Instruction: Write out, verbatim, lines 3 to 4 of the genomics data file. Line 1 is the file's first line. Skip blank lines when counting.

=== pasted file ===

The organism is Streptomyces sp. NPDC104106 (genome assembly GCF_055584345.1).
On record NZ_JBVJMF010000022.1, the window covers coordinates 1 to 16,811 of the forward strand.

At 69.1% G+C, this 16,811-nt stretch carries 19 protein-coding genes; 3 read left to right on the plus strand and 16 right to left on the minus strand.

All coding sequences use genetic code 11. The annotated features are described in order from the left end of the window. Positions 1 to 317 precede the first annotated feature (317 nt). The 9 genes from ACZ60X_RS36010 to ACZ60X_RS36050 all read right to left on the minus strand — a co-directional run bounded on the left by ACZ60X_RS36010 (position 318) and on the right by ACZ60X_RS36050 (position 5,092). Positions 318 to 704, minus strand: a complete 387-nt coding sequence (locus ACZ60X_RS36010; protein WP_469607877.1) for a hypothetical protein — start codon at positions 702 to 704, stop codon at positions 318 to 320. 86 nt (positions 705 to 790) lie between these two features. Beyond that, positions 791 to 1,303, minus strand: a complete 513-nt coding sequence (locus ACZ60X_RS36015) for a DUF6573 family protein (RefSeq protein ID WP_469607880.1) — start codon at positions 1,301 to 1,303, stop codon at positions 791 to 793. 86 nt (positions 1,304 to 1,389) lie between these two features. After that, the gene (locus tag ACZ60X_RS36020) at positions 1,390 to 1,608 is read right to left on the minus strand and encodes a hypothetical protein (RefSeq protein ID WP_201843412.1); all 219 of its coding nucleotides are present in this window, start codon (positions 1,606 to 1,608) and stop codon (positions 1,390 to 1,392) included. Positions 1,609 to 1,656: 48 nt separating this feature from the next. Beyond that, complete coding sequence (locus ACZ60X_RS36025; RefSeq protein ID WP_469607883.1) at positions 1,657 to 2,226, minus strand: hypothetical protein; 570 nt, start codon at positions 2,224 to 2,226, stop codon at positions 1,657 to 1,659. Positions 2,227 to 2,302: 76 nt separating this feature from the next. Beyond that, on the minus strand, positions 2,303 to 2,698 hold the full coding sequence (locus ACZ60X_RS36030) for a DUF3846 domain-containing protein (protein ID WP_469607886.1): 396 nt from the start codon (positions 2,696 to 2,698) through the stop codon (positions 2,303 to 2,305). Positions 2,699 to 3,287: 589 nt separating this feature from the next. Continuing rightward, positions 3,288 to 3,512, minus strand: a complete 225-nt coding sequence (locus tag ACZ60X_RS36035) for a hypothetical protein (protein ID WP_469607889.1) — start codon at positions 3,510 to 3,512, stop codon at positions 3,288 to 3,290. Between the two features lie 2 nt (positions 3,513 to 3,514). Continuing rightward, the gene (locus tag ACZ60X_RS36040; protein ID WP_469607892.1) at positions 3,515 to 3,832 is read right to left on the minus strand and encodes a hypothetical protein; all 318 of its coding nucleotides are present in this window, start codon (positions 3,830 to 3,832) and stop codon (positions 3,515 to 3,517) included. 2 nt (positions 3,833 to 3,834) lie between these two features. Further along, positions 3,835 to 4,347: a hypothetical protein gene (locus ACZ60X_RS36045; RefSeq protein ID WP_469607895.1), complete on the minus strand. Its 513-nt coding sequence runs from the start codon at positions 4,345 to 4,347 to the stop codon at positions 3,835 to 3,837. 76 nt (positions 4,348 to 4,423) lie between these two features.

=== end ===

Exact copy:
At 69.1% G+C, this 16,811-nt stretch carries 19 protein-coding genes; 3 read left to right on the plus strand and 16 right to left on the minus strand.

All coding sequences use genetic code 11. The annotated features are described in order from the left end of the window. Positions 1 to 317 precede the first annotated feature (317 nt). The 9 genes from ACZ60X_RS36010 to ACZ60X_RS36050 all read right to left on the minus strand — a co-directional run bounded on the left by ACZ60X_RS36010 (position 318) and on the right by ACZ60X_RS36050 (position 5,092). Positions 318 to 704, minus strand: a complete 387-nt coding sequence (locus ACZ60X_RS36010; protein WP_469607877.1) for a hypothetical protein — start codon at positions 702 to 704, stop codon at positions 318 to 320. 86 nt (positions 705 to 790) lie between these two features. Beyond that, positions 791 to 1,303, minus strand: a complete 513-nt coding sequence (locus ACZ60X_RS36015) for a DUF6573 family protein (RefSeq protein ID WP_469607880.1) — start codon at positions 1,301 to 1,303, stop codon at positions 791 to 793. 86 nt (positions 1,304 to 1,389) lie between these two features. After that, the gene (locus tag ACZ60X_RS36020) at positions 1,390 to 1,608 is read right to left on the minus strand and encodes a hypothetical protein (RefSeq protein ID WP_201843412.1); all 219 of its coding nucleotides are present in this window, start codon (positions 1,606 to 1,608) and stop codon (positions 1,390 to 1,392) included. Positions 1,609 to 1,656: 48 nt separating this feature from the next. Beyond that, complete coding sequence (locus ACZ60X_RS36025; RefSeq protein ID WP_469607883.1) at positions 1,657 to 2,226, minus strand: hypothetical protein; 570 nt, start codon at positions 2,224 to 2,226, stop codon at positions 1,657 to 1,659. Positions 2,227 to 2,302: 76 nt separating this feature from the next. Beyond that, on the minus strand, positions 2,303 to 2,698 hold the full coding sequence (locus ACZ60X_RS36030) for a DUF3846 domain-containing protein (protein ID WP_469607886.1): 396 nt from the start codon (positions 2,696 to 2,698) through the stop codon (positions 2,303 to 2,305). Positions 2,699 to 3,287: 589 nt separating this feature from the next. Continuing rightward, positions 3,288 to 3,512, minus strand: a complete 225-nt coding sequence (locus tag ACZ60X_RS36035) for a hypothetical protein (protein ID WP_469607889.1) — start codon at positions 3,510 to 3,512, stop codon at positions 3,288 to 3,290. Between the two features lie 2 nt (positions 3,513 to 3,514). Continuing rightward, the gene (locus tag ACZ60X_RS36040; protein ID WP_469607892.1) at positions 3,515 to 3,832 is read right to left on the minus strand and encodes a hypothetical protein; all 318 of its coding nucleotides are present in this window, start codon (positions 3,830 to 3,832) and stop codon (positions 3,515 to 3,517) included. 2 nt (positions 3,833 to 3,834) lie between these two features. Further along, positions 3,835 to 4,347: a hypothetical protein gene (locus ACZ60X_RS36045; RefSeq protein ID WP_469607895.1), complete on the minus strand. Its 513-nt coding sequence runs from the start codon at positions 4,345 to 4,347 to the stop codon at positions 3,835 to 3,837. 76 nt (positions 4,348 to 4,423) lie between these two features.